This article was corrected on Jan. 25, 2002.
Mira Nair’s spirited ensemble comedy “Monsoon Wedding” was arguably her most satisfying film since she broke through with “Salaam Bombay!” She follows with her most mishandled effort since “The Perez Family,” though the director may be less at fault here than the flimsy script adapted by Laura Cahill from her own play. A supposed slice-of-life drama about three working class women looking for love and stability in 1980s New Jersey, “Hysterical Blindness” is a numbingly obvious confection of laughter and tears that’s utterly condescending to its one-note characters. Chosen as the centerpiece premiere at Sundance, this superficial tale of heartache and frustrated dreams airs in August on HBO.
There’s something that screams “vanity project” about gorgeous blue-blood Uma Thurman — in a vehicle she exec-produced and fostered from the source material — playing big-haired blue-collar trash, dancing around with sexual abandon to Pat Benatar in a bar full of roughneck guys and still unable to get a man. But Thurman does herself no favors with her strident performance.
The actress plays Debby, who’s pushing 30 and suffers from momentary loss of vision, apparently caused by stress. She lives with her mother Virginia (Gena Rowlands), a veteran breakfast waitress in a local diner, in a row house in Bayonne, N.J., close enough to see the Manhattan skyline, but worlds apart in terms of sophistication.
Debby and her friend Beth (Juliette Lewis), who dropped out of high school when she got pregnant, hang out every night at Ollie’s, a watering hole by the railroad tracks where they get tanked and pick up guys, often the source of conflict between them.
Somewhat neglecting her daughter Amber (Jolie Peters) for her social life, Beth cruises the friendly but non-committal bartender (Anthony de Sando), while Debby scores with Rick (Justin Chambers), a hunk with “Patrick Swayze eyes,” and immediately starts daydreaming about marriage.
The focus of the drama is largely on Debby and her mother. Convinced she’s stumbled onto Mr. Right in Rick despite all evidence to the contrary, Debby tosses dignity aside as she desperately tries to stake a claim to the uninterested guy.
Virginia meanwhile gets a second chance at love when good-hearted diner customer Nick (Ben Gazzara) proves to be different from the men who’ve ditched her in the past. But fate intervenes to dash her hopes.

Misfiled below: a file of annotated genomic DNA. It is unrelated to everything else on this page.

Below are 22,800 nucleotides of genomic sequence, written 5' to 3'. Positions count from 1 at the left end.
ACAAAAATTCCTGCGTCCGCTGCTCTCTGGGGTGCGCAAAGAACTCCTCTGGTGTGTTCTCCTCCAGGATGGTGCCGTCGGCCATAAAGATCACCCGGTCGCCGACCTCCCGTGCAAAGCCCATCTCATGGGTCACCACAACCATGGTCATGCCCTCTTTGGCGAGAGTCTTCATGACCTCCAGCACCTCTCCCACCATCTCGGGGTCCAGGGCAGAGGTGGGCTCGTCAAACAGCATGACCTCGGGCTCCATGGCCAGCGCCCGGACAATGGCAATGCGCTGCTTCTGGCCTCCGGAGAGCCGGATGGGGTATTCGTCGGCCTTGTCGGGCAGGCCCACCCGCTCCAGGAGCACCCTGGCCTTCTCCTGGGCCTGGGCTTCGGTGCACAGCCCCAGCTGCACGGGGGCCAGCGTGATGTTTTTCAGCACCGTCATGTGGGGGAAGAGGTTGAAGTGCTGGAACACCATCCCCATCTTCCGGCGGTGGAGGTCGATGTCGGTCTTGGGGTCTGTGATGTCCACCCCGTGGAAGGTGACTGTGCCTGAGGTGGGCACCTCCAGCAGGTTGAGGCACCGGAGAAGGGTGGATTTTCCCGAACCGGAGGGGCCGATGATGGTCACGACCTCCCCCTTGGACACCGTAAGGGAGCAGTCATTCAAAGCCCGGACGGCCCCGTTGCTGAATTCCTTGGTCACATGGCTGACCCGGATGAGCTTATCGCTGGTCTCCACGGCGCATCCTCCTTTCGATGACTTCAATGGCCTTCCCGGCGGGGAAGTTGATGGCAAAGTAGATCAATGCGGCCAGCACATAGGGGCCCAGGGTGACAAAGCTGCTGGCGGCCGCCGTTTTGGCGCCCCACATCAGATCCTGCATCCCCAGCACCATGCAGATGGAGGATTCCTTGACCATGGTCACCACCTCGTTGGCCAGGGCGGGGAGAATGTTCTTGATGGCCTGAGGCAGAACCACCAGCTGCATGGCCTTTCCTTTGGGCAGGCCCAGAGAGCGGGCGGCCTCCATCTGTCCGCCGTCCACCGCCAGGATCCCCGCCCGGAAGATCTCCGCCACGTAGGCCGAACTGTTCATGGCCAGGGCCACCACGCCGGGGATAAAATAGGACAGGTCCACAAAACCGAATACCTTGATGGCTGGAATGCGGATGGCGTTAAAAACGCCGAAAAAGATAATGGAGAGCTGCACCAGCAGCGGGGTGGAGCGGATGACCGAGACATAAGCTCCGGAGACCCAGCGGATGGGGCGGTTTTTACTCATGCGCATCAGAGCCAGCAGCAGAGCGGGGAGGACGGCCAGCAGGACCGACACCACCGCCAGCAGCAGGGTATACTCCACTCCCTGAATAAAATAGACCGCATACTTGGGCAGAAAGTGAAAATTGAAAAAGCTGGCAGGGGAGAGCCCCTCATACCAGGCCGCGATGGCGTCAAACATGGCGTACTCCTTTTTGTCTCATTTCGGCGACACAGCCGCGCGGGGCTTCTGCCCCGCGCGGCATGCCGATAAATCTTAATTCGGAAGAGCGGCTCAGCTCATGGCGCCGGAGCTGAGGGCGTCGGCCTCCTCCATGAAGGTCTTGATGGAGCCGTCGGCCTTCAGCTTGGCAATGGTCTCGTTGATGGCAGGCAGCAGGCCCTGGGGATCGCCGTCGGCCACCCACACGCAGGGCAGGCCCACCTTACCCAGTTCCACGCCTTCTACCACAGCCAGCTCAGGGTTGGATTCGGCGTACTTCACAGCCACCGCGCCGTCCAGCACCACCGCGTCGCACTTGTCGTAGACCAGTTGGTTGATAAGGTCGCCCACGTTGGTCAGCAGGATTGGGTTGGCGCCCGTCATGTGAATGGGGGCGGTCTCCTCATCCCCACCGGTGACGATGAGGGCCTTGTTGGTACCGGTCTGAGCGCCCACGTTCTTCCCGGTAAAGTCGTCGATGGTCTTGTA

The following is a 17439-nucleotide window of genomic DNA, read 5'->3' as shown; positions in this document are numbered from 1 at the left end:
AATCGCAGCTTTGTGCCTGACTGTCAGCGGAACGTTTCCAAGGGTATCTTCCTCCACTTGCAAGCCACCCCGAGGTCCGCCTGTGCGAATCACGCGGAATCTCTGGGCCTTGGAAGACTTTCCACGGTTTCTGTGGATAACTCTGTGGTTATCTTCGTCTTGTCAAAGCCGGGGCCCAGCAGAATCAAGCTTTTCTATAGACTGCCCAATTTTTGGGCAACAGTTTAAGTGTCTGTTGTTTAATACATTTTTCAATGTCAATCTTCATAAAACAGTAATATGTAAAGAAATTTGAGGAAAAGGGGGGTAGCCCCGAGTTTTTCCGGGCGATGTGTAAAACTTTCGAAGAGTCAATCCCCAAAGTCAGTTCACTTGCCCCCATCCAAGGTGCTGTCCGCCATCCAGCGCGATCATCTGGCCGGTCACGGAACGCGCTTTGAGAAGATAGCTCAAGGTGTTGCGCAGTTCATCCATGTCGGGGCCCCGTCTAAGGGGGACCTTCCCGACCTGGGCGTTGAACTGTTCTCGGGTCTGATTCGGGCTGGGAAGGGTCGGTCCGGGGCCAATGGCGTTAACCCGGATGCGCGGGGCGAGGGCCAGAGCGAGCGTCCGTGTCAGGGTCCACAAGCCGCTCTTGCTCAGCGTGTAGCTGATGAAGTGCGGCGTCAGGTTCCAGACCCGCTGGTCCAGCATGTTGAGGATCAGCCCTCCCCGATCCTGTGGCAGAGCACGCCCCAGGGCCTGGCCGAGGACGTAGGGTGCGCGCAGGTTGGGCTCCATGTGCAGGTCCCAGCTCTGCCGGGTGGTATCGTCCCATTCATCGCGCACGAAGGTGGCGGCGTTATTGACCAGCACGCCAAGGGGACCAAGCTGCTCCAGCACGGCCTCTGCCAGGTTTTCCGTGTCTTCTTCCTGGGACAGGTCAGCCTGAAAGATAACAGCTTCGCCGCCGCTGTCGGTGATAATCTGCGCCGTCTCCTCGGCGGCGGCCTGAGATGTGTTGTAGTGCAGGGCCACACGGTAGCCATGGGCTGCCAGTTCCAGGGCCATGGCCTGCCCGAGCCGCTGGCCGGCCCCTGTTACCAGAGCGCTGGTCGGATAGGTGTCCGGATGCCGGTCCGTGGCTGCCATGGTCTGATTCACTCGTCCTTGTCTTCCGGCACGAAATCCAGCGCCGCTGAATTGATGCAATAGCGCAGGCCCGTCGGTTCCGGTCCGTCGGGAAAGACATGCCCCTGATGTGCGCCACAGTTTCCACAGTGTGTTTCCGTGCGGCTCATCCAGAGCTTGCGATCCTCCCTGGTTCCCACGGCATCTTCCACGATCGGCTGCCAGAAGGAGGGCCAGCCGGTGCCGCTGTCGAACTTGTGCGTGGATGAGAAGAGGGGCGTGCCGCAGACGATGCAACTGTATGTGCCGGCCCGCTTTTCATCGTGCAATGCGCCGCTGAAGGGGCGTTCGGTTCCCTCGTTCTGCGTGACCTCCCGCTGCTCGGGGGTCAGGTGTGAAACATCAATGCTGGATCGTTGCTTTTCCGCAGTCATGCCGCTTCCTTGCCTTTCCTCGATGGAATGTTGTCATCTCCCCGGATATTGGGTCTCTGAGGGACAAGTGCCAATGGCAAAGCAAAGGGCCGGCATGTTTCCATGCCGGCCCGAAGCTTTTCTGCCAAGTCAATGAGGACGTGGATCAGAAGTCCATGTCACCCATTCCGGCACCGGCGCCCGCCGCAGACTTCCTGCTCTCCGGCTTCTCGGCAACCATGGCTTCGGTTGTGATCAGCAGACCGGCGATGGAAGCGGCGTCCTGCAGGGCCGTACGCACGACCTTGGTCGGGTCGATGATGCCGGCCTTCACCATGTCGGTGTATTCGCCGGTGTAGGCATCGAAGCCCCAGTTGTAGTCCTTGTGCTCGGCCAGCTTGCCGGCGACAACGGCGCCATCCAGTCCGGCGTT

Seemingly grasping for a way to close the thin story in the absence of any sense of fulfillment or even self-realization for the characters, Cahill’s script lurches out of nowhere into a tiresomely familiar women-getting-on-with-their-lives-without-men finale, in which Amber shows off a dance routine to “Girls Just Wanna Have Fun,” while Debby and Beth bop alongside her and Virginia beams radiantly from the porch. The scene is such a contrived audience-pleaser, it further underlines the shallowness of the whole enterprise.
Ferociously chewing on cigarettes, Thurman and Lewis give self-consciously physical performances that are all about their tortured hair, garish makeup, man-hungry gazes, thick Joisey accents and vulgar ’80s outfits, an unsubtle parade of stretch fabric, leopard-print, feathers and fringes. Likewise, the soundtrack takes the expected route, with a grab bag of familiar hits from the decade.
Lewis’ character at least has something of a back story, and Beth’s odd rapport with her daughter yields some minor charm and amusement. But Thurman pushes all of Debby’s insecurities, neuroses and needs to the surface. The character seems such a dim bulb that when Nick tells her she’s a smart, special lady just like her mother, it rings completely false since neither he nor the audience have been clued in to this. Her sole redeeming qualities appear to be her loyalty to her friend and protective urge toward her mother.
Flatteringly photographed and flawlessly made-up, Rowlands brings too much poise and class to be believable as a woman pouring coffee for tips all her life. But the restraint and understatement shown in scenes between the actress and Gazzara — who shared the screen in John Cassavetes’ “Opening Night” — provide moments of poignancy and some welcome relief from all the theatrical mugging.
Aside from the now-standard use of loose, hand-held camerawork, Nair directs the unhip material in a thoroughly conventional style.